A lawyer competing with a pro se litigant expects to win in one of two ways: by your default or failure to prosecute, or through a motion for summary judgment.
Summary judgment means you’ve been beaten without ever having your day in court.
The order essentially says you should never have tried to litigate the case in the first place.
It’s one of our most frequent requests for help at Courtroom5. People want instructions for responding to a motion for summary judgment.
Often a hearing is imminent and our pro se litigant is just beginning to recognize their predicament and the urgent need for help.
Panic is setting in, but there’s often no need to panic. It’s not that hard to defeat the typical motion for summary judgment.
Based on Rule 56 of the Federal Rules of Civil Procedure, the widely accepted standard for granting summary judgment is twofold: (1) that no material facts are in dispute, and (2) that the moving party deserves judgment as a matter of law.
To grant summary judgment, a court has to find that a trial would be useless because there are no facts for a judge or jury to weigh.
In other words, a robot programmed with the statutes and appellate cases governing that jurisdiction could easily decide the case.
But if you take the standard for summary judgment apart, several ways to defeat it arise.
Consider the following five approaches:
- Show that the motion fails to list the specific facts and law supporting summary judgment. A lazy or sleazy lawyer will submit a motion consisting of boilerplate language from Rule 56, or the state equivalent, with little or no reference to the facts of the case. You can challenge that lack of specifics using your state’s rules of civil procedure on summary judgments.
- Show that a dispute exists on a material fact. A material fact is one that matters to the outcome of a case, like the speed of a car preceding a traffic accident. The disagreement must appear in the record of the case, either in the pleadings or in filed discovery responses. If it’s not, you could file an affidavit to put your facts into the record.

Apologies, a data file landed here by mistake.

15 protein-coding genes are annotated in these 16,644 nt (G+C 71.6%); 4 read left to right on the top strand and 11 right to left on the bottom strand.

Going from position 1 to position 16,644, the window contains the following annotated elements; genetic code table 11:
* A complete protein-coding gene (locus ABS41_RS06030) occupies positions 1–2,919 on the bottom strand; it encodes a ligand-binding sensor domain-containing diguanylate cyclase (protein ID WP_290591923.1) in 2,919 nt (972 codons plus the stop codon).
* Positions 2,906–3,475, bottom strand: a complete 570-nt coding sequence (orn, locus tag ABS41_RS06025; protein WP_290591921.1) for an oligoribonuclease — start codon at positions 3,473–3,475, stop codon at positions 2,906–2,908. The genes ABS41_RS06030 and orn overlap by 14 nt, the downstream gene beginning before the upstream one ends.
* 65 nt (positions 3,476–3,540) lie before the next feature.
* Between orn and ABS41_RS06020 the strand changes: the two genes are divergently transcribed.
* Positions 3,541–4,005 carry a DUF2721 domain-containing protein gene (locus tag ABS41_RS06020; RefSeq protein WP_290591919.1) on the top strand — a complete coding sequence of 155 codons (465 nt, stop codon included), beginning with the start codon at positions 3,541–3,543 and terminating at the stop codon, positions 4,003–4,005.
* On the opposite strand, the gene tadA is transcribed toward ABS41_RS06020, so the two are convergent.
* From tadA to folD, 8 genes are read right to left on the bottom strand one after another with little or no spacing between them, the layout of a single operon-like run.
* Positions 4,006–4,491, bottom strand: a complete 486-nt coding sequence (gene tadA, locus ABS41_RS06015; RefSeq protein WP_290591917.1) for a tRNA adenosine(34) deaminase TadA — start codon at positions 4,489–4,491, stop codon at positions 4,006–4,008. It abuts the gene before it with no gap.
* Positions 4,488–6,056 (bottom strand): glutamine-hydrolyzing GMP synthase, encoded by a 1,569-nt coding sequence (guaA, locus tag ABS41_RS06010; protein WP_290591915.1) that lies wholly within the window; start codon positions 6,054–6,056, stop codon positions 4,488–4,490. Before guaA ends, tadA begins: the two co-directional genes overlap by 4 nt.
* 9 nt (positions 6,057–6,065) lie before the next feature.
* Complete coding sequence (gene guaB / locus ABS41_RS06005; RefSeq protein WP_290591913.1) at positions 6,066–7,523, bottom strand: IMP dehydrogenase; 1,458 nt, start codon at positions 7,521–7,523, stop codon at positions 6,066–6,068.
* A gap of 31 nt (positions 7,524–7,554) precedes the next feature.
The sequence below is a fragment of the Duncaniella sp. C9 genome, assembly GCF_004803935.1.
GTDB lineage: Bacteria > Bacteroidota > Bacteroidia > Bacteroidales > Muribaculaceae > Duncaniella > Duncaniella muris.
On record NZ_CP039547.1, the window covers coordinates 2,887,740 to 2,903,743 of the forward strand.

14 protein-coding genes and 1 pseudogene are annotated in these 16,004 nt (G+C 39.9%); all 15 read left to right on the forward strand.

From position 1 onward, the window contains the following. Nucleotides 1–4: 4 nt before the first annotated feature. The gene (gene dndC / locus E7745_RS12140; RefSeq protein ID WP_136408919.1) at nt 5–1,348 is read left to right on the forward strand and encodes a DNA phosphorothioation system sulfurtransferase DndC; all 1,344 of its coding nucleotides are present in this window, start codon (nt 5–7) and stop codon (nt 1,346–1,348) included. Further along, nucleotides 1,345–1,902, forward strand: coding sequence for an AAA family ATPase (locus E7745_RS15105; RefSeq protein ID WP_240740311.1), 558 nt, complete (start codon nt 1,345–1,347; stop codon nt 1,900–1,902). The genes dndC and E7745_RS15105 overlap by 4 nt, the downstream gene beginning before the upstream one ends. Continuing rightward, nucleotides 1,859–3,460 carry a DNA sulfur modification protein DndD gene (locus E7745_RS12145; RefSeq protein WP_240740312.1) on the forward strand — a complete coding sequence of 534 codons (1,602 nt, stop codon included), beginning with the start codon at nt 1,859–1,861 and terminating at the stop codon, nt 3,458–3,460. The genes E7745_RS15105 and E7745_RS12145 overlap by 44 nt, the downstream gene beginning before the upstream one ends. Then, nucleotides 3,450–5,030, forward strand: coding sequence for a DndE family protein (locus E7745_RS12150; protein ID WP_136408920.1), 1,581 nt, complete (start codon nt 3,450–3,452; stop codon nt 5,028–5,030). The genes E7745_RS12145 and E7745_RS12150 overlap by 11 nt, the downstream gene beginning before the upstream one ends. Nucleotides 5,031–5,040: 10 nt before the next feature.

- Show that the law does not support judgment on the undisputed facts. Your legal research may reveal case law that shows judgment isn’t warranted in your case, even when no facts are in dispute.
- Show that discovery is incomplete and could raise a disputed material fact when completed. In many jurisdictions, an unanswered discovery request is grounds for delaying a summary judgment hearing. If necessary, issue a discovery request or move to compel responses to your previous requests. Be sure you can tie your request to material facts in the case.
- If you’re a defendant, show that an affirmative defense remains viable and has not been struck. In many jurisdictions, summary judgment cannot be granted until all affirmative defenses have been decided. If necessary, ask the court for leave to amend your answer to plead an affirmative defense.
As you see, there’s no need to panic when you’re served with a motion for summary judgment. Try to find appellate cases in your state to support one or more of these approaches, and write your opposition to summary judgment on that basis.
It’s possible that none of these approaches will succeed in getting you to trial, but you should consider them all as grounds for opposing the motion.
If you’ve been served with a motion for summary judgment, get a free trial of Courtroom5 to respond appropriately. If you need to create a disputed fact, avoid hearsay and state only things you personally saw or heard or did to ensure your affidavit is admissible. Be careful not to misstate facts because a judge can sanction you for delaying the case if you do.
Don’t let summary judgment end your case. You deserve your day in court. Fight for it!